How to push which button: Understanding the potential of climate games through the lens of social action theories
Different presents and futures of Climate Change are too large or difficult to fully grasp. Games are a potential help with this: They can contribute to futuring capacities, including systems knowledge, throughout the population, and disseminate experiential knowledge of realities related to Climate Change. They can grant it a place in public arenas as well as in discourse at large. It seems, then, that we should welcome the recent rise in Climate Games. In this article, we set out to first map the games, commercial and ‘serious’, that relate to Climate Change. We present some ‘good practices’ in Climate Games. Then, we present a typology that covers the existing Climate Games. Finally, we lay out implicit notions of social actions that seem to underlie these games and their goals regarding Climate Games. We find six types of Climate Change applications in games: Casual, Systems Management, Knowledge, Experience, Subversive, and ‘Backdrop’. These types seem to want to do good by influencing mechanisms that guide social action. But they appeal to this based on implicit premises; each type can be linked to at least one of these different theories of social action in sociology: (anti)hegemonic thinking; discourse theory; habitus; structuration/risk assessment; Rational Action Theory; ‘culture as values’; ‘culture as institutions’, and Weber’s types of social action. Providing a model to assess goals in Climate Games can help overcome the ‘awareness problem’ and allow game designers and -funders to make an informed choice on the validity of the mechanisms they wish to tap into.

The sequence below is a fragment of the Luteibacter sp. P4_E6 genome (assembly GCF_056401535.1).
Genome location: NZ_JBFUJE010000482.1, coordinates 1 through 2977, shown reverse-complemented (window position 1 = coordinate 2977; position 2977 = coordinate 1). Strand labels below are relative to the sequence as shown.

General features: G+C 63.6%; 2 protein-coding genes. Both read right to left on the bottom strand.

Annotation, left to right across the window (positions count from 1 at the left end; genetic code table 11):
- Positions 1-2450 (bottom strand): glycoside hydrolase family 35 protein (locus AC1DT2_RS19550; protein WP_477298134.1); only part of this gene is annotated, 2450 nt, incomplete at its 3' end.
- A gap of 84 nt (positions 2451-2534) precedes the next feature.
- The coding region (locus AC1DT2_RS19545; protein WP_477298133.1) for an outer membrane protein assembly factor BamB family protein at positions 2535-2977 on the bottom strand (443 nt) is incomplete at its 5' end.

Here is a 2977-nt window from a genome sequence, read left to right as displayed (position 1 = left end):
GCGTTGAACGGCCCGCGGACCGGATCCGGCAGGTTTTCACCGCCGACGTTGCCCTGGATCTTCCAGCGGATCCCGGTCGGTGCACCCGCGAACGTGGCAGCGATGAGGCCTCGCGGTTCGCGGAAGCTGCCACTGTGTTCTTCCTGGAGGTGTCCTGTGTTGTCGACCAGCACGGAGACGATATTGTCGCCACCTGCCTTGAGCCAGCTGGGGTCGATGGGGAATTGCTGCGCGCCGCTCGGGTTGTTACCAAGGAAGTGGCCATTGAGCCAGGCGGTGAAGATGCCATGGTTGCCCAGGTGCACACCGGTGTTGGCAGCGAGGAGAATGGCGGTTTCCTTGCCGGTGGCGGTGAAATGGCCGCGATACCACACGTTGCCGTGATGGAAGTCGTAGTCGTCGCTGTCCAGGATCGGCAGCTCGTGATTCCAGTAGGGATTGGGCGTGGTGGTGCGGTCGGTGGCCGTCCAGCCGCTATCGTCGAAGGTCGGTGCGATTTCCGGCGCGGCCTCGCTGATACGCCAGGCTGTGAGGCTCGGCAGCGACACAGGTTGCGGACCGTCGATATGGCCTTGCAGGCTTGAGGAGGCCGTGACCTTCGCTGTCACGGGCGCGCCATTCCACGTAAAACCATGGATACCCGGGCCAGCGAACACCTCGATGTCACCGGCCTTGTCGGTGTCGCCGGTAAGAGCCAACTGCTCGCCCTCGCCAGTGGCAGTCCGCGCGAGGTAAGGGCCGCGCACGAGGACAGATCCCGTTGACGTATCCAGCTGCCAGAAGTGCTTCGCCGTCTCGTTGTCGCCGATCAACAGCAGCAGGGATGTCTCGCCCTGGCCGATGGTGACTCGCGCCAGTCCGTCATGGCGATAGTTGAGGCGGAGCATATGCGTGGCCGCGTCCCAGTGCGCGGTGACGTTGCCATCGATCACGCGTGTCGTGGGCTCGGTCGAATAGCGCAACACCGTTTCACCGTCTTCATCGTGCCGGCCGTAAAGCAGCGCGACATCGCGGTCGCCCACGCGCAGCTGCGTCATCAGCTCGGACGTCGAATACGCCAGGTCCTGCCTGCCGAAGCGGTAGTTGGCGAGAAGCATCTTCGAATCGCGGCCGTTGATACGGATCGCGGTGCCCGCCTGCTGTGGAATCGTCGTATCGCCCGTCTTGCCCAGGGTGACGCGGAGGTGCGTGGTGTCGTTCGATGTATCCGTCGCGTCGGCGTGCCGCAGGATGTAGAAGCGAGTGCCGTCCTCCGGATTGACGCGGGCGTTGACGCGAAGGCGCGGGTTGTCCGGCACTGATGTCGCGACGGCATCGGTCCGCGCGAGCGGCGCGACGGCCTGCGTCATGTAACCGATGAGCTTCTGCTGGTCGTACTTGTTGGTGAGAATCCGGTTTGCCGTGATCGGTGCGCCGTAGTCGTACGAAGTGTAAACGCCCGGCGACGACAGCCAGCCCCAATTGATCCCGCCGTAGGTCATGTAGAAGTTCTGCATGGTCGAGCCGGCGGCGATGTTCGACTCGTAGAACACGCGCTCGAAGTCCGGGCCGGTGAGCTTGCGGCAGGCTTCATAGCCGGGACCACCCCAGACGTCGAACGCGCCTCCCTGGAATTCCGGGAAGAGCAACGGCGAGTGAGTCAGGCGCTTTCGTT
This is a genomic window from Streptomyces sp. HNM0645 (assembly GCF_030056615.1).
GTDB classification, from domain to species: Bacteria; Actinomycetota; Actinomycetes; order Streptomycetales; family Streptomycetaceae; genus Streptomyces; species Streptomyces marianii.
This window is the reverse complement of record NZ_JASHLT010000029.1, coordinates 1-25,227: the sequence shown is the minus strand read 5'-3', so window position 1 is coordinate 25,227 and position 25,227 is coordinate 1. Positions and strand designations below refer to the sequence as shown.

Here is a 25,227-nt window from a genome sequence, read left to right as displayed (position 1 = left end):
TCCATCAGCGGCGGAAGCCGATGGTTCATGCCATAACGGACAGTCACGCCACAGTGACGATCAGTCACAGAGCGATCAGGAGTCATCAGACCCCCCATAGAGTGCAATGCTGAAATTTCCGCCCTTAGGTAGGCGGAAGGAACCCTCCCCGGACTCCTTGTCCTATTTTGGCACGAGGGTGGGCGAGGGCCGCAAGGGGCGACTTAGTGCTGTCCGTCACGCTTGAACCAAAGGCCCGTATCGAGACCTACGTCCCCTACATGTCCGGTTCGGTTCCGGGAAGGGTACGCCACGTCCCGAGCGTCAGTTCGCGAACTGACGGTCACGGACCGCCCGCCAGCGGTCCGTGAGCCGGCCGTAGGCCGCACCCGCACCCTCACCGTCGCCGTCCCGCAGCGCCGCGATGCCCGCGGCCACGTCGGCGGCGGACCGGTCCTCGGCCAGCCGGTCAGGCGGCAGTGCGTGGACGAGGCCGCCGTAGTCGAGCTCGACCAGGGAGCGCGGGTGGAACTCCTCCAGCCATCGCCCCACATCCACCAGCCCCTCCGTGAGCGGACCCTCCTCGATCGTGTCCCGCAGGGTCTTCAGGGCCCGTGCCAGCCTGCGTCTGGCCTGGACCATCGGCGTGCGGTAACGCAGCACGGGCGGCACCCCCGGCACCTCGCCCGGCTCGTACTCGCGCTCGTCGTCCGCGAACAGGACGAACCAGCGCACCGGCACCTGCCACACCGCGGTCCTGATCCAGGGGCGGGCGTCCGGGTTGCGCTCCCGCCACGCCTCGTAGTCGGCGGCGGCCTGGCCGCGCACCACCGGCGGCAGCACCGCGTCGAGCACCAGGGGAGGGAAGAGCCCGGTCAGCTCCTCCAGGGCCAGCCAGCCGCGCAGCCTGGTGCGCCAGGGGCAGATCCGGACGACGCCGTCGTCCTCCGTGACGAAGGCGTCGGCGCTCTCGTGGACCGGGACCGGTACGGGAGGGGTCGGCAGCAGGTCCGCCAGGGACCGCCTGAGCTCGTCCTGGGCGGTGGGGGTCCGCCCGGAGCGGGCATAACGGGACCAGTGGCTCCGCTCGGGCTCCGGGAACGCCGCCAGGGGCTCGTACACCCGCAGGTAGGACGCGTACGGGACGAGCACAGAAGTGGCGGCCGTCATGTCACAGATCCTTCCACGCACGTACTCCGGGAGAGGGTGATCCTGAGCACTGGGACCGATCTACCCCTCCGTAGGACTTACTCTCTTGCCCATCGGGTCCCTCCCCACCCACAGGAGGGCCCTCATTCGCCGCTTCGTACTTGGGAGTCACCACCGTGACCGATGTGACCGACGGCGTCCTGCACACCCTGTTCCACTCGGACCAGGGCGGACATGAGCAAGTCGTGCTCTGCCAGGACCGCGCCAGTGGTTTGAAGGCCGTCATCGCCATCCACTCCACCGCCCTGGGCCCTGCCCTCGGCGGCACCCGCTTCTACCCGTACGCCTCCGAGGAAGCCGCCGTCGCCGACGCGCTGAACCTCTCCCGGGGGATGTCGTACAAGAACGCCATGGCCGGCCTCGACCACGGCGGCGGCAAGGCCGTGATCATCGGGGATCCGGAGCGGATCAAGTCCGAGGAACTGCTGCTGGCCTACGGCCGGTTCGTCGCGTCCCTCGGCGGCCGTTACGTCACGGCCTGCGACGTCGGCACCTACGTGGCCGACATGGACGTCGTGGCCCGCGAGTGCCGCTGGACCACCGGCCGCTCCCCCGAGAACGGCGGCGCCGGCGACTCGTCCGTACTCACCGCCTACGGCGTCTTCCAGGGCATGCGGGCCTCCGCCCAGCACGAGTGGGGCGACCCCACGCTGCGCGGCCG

Moossdorff C, Vervoort J. 2021. How to push which button: Understanding the potential of climate games through the lens of social action theories. Wageningen, the Netherlands: CGIAR Research Program on Climate Change, Agriculture and Food Security (CCAFS).